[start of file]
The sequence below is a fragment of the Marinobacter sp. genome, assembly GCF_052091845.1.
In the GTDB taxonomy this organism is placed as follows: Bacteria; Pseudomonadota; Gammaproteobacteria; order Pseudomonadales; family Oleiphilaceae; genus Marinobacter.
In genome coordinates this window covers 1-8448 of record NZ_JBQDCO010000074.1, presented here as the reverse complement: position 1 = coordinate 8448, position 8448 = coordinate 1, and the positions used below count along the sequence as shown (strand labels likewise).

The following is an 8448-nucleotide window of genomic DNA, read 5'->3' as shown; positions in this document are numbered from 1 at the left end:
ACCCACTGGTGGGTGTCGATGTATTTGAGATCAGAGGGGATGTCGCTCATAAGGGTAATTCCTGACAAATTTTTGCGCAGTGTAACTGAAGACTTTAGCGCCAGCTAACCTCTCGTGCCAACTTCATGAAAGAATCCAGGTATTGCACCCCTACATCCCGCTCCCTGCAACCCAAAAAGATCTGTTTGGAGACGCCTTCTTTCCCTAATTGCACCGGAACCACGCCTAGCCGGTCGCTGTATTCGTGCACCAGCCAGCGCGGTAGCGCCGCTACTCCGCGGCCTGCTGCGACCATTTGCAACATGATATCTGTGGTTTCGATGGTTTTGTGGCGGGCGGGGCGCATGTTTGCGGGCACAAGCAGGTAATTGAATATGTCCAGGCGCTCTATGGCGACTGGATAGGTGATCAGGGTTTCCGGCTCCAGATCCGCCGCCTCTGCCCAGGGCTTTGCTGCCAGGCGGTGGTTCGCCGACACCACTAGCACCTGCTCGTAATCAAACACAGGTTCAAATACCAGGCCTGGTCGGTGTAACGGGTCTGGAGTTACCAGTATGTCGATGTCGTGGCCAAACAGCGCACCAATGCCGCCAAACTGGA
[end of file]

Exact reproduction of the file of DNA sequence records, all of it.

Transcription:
The sequence below is a fragment of the Marinobacter sp. genome, assembly GCF_052091845.1.
In the GTDB taxonomy this organism is placed as follows: Bacteria; Pseudomonadota; Gammaproteobacteria; order Pseudomonadales; family Oleiphilaceae; genus Marinobacter.
In genome coordinates this window covers 1-8448 of record NZ_JBQDCO010000074.1, presented here as the reverse complement: position 1 = coordinate 8448, position 8448 = coordinate 1, and the positions used below count along the sequence as shown (strand labels likewise).

The following is an 8448-nucleotide window of genomic DNA, read 5'->3' as shown; positions in this document are numbered from 1 at the left end:
ACCCACTGGTGGGTGTCGATGTATTTGAGATCAGAGGGGATGTCGCTCATAAGGGTAATTCCTGACAAATTTTTGCGCAGTGTAACTGAAGACTTTAGCGCCAGCTAACCTCTCGTGCCAACTTCATGAAAGAATCCAGGTATTGCACCCCTACATCCCGCTCCCTGCAACCCAAAAAGATCTGTTTGGAGACGCCTTCTTTCCCTAATTGCACCGGAACCACGCCTAGCCGGTCGCTGTATTCGTGCACCAGCCAGCGCGGTAGCGCCGCTACTCCGCGGCCTGCTGCGACCATTTGCAACATGATATCTGTGGTTTCGATGGTTTTGTGGCGGGCGGGGCGCATGTTTGCGGGCACAAGCAGGTAATTGAATATGTCCAGGCGCTCTATGGCGACTGGATAGGTGATCAGGGTTTCCGGCTCCAGATCCGCCGCCTCTGCCCAGGGCTTTGCTGCCAGGCGGTGGTTCGCCGACACCACTAGCACCTGCTCGTAATCAAACACAGGTTCAAATACCAGGCCTGGTCGGTGTAACGGGTCTGGAGTTACCAGTATGTCGATGTCGTGGCCAAACAGCGCACCAATGCCGCCAAACTGGA